Tag Archive: Holiness

“But as for you, teach what accords with sound doctrine. Older men are to be sober-minded, dignified, self-controlled, sound in faith, in love, and in steadfastness. Older women likewise are to be reverent in behavior, not slanderers or slaves to much wine. They are to teach what is good, and so train the young women to love their husbands and children, to be self-controlled, pure, working at home, kind, and submissive to their own husbands, that the word of God may not be reviled. Likewise, urge the younger men to be self-controlled. Show yourself in all respects to be a model of good works, and in your teaching show integrity, dignity, and sound speech that cannot be condemned, so that an opponent may be put to shame, having nothing evil to say about us.” Titus 2:1-8

This summer I have been working as a guide/docent at Hancock Shaker Village. There, I educate people about the history and society of a particular religious group, and so, even though I don’t work in a school or college (yet), you could say that I am a teacher. But I think that all of us are teachers. Our actions and words impact those around us, influencing them in ways that we may not even notice. So it is very important that we ensure that we teach others the right things.

In the passage above, Paul encourages Titus to teach what is right, in this case, right living and a right understanding of God. And Paul then gives instructions to all of us: Old or young, man or woman, we all are included in the above. But the final part of the passage I think is the key – how is Titus to teach? Through words, yes, but also through his life. How do we teach others to be truthful? Be truthful ourselves. Teach others to be self-controlled? Be self-controlled ourselves. Teaching is so much more than a lecture. It is a life.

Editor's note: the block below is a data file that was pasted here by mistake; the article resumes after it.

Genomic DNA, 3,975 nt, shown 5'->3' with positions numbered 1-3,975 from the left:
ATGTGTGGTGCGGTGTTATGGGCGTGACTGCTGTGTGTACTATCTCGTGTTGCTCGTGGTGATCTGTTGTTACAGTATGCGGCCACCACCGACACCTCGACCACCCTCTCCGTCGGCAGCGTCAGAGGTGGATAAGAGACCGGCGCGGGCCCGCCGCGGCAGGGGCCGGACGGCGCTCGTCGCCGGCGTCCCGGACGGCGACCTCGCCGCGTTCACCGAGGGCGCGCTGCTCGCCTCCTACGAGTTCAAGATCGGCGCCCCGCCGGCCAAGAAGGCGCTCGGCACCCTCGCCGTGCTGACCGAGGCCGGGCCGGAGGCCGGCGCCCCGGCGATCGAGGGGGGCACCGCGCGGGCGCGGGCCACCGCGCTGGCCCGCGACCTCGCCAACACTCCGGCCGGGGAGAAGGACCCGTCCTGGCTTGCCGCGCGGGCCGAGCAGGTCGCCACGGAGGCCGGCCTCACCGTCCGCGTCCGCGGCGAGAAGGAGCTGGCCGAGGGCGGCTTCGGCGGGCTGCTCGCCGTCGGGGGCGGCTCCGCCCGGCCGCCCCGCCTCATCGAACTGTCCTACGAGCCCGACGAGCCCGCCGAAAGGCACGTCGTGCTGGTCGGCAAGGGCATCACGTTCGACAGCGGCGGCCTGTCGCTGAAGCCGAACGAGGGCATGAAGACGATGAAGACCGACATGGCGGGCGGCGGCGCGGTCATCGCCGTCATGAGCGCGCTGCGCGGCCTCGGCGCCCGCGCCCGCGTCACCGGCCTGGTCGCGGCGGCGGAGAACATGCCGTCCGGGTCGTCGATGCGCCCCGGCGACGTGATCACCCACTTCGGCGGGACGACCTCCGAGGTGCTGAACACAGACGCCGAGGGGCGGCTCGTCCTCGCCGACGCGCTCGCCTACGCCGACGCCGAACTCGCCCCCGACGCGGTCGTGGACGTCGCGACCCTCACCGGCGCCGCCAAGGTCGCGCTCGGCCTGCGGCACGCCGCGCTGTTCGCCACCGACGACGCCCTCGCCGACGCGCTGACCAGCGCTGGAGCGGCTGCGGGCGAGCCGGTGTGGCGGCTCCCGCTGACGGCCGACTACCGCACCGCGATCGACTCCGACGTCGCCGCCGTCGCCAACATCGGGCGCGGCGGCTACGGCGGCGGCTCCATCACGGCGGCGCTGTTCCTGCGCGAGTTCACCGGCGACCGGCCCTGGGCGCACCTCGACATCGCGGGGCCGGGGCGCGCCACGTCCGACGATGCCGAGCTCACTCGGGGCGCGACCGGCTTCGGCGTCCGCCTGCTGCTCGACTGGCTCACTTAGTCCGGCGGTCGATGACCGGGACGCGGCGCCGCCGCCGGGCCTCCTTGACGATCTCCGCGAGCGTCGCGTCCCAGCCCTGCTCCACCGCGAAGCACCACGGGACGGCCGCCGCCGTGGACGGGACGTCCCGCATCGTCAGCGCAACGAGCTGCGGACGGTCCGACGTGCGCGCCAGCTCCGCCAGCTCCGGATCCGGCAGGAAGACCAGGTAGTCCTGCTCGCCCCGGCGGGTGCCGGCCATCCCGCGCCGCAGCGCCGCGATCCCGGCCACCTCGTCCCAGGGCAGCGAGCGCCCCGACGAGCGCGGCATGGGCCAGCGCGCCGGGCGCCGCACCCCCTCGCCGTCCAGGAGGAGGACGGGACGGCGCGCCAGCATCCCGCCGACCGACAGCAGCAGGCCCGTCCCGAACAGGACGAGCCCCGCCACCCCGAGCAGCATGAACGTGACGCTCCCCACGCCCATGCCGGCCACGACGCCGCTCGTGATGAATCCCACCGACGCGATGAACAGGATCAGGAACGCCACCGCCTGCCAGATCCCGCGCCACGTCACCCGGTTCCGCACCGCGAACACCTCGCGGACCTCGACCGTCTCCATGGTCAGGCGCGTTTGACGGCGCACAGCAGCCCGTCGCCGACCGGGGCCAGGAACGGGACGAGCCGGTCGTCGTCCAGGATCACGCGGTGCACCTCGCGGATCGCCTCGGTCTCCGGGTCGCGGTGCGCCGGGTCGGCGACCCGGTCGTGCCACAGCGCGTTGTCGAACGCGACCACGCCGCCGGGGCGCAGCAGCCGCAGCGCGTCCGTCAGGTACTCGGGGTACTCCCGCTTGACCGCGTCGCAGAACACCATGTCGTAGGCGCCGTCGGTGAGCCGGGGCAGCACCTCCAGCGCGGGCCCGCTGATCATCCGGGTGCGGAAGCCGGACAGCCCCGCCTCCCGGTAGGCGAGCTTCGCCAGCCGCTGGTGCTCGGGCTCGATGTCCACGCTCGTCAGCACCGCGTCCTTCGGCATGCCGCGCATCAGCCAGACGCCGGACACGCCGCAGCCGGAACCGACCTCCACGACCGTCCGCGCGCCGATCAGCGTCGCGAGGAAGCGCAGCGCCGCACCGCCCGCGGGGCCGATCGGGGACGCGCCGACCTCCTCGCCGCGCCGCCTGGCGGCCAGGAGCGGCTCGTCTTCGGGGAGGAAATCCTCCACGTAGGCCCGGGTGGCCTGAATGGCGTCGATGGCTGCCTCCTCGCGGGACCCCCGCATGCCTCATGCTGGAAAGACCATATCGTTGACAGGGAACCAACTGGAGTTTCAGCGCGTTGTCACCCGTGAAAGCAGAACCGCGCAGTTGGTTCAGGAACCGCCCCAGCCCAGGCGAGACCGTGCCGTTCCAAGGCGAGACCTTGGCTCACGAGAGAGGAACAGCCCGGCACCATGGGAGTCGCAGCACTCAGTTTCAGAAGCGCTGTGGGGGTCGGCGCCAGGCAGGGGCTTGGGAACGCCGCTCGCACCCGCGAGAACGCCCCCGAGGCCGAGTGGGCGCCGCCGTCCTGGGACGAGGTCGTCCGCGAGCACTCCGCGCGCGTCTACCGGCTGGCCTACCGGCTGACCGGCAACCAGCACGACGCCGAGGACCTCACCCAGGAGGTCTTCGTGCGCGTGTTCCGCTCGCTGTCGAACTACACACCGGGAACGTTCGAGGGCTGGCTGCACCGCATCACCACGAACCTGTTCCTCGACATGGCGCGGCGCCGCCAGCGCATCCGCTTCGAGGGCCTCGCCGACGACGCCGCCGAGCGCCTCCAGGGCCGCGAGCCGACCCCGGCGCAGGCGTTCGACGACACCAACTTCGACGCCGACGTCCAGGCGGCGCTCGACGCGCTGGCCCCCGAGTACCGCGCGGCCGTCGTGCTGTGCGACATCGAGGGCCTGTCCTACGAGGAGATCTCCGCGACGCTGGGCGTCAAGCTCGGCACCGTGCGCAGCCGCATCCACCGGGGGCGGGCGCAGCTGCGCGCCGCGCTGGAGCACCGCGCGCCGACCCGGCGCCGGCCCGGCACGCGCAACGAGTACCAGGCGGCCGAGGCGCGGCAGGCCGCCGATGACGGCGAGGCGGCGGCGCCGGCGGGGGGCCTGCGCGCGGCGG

“Dear friends, I urge you, as foreigners and exiles, to abstain from sinful desires, which wage war against your soul. Live such good lives among the pagans that, though they accuse you of doing wrong, they may see your good deeds and glorify God on the day he visits us. Submit yourselves for the Lord’s sake to every human authority: whether to the emperor, as the supreme authority, or to governors, who are sent by him to punish those who do wrong and to commend those who do right. For it is God’s will that by doing good you should silence the ignorant talk of foolish people.” 1 Peter 2:11-15 NIV

During my final semester at UMass Amherst this spring, I was taking two course, Public Anthropology and Historical Archaeology, that involved social justice as a central theme. We looked at how whole systems of injustice and oppression arise and develop, and how most people unknowingly contribute to oppression. Many of the readings about the systematic injustice perpetrated every day throughout the world left me saddened and angered. I started thinking of how these ideas relate to 1 Peter, where Peter demonstrates what a life changed by Christ looks like, and realized that one of the foremost ways, perhaps THE foremost way, of demonstrating how Christ has transformed my is to care for and pursue justice for the oppressed. These thoughts all started to coalesce one day as I was working in the Franklin Dining Hall kitchen, and I came to the conclusion that it is impossible to be a Christian.
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